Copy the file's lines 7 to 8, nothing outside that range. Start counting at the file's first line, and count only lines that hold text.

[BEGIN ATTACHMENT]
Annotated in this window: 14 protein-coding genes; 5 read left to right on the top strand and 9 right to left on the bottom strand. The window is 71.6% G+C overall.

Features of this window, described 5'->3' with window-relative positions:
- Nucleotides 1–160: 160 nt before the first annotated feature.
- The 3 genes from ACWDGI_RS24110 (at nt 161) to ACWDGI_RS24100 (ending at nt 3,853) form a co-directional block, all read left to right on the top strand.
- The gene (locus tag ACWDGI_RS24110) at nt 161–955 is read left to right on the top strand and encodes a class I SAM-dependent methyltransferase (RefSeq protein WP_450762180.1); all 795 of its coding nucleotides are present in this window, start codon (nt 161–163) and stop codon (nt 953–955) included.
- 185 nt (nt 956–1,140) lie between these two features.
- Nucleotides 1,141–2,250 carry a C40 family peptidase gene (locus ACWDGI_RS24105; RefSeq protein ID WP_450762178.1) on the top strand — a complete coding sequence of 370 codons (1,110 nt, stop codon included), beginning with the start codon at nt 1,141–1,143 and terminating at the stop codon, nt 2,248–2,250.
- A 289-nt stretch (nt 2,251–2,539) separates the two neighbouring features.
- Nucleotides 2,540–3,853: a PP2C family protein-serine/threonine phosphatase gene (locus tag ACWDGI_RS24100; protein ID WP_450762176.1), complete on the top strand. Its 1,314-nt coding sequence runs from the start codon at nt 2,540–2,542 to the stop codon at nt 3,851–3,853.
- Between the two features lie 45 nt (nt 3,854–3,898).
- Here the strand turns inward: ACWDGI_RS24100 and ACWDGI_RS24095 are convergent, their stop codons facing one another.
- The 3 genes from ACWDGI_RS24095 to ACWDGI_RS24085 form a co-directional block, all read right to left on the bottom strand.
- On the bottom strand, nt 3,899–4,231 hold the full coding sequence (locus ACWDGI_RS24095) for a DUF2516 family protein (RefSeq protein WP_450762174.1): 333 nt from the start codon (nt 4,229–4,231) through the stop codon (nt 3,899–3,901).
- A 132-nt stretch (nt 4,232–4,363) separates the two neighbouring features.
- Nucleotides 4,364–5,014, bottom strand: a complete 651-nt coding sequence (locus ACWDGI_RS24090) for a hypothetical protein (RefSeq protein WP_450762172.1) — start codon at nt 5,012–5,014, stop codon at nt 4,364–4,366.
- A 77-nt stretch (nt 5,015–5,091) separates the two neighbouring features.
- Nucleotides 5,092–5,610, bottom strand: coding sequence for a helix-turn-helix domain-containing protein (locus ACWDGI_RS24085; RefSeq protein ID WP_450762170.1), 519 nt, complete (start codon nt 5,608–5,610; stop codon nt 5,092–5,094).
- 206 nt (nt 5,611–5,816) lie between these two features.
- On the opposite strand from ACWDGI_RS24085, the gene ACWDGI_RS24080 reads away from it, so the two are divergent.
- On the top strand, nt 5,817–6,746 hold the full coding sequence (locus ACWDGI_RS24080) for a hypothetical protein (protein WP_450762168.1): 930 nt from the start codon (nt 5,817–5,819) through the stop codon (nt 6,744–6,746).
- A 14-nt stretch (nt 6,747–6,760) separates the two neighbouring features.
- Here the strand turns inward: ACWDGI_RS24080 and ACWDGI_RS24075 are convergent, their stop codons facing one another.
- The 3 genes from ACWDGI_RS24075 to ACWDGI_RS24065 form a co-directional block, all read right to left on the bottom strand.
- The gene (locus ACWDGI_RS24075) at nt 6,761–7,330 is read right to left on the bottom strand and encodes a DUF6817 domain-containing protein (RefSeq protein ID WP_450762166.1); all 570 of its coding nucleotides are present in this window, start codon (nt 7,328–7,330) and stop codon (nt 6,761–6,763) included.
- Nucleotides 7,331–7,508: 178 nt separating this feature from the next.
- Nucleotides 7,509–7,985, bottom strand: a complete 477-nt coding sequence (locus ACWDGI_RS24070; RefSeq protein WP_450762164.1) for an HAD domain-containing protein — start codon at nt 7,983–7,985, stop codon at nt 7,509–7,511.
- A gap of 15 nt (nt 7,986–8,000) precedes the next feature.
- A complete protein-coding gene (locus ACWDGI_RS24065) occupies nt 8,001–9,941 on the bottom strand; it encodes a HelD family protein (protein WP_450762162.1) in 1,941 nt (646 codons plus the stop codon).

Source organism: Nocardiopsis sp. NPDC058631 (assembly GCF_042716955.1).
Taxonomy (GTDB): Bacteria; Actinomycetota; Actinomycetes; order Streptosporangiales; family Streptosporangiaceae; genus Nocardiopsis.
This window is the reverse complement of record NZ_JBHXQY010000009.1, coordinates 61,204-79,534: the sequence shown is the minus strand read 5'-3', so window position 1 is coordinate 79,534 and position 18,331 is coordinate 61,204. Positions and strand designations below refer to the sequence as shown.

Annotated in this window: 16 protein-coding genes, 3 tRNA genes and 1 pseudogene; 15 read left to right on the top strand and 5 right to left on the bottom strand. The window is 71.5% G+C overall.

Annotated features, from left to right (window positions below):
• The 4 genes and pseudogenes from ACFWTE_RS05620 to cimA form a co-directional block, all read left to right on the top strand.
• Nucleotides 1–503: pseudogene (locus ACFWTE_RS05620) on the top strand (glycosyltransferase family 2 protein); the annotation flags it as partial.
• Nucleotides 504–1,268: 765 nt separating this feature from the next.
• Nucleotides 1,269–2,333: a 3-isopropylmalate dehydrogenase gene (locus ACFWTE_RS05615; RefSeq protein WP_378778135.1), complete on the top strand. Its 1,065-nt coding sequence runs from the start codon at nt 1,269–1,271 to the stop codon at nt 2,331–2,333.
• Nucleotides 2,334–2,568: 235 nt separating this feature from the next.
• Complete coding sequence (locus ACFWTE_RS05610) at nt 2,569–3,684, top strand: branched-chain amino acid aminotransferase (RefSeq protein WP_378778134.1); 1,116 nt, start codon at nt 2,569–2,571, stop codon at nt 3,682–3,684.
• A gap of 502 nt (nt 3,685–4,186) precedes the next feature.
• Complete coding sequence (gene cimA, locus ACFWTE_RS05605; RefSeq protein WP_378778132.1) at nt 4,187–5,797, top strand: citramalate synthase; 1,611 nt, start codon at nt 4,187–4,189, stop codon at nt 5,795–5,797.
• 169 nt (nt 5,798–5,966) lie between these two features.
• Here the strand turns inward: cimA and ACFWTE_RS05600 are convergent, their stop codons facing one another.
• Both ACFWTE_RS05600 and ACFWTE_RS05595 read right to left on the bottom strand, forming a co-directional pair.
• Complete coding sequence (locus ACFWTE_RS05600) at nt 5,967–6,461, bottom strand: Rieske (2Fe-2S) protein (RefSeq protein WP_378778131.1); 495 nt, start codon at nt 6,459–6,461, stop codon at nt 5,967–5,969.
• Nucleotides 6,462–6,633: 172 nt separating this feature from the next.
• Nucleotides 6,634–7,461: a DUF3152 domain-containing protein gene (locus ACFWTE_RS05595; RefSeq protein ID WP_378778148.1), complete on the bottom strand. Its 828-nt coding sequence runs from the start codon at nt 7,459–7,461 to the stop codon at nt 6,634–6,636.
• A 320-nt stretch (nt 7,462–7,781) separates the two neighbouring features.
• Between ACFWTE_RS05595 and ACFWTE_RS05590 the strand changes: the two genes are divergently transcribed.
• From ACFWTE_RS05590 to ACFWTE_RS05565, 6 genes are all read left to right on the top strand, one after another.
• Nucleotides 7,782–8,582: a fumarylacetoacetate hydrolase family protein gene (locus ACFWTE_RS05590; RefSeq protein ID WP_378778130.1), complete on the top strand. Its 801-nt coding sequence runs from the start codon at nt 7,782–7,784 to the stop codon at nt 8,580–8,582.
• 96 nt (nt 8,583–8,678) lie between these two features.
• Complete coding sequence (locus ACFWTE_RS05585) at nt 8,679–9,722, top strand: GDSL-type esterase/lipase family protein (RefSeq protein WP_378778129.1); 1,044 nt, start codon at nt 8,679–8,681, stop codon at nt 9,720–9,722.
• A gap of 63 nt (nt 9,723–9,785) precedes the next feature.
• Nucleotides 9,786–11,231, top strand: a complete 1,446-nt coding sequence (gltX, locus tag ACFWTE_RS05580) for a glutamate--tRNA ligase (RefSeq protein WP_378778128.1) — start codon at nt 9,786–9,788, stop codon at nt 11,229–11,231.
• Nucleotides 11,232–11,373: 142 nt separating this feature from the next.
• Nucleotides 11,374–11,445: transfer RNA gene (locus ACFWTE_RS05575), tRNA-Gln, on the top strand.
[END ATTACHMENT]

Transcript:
- Nucleotides 1,141–2,250 carry a C40 family peptidase gene (locus ACWDGI_RS24105; RefSeq protein ID WP_450762178.1) on the top strand — a complete coding sequence of 370 codons (1,110 nt, stop codon included), beginning with the start codon at nt 1,141–1,143 and terminating at the stop codon, nt 2,248–2,250.
- A 289-nt stretch (nt 2,251–2,539) separates the two neighbouring features.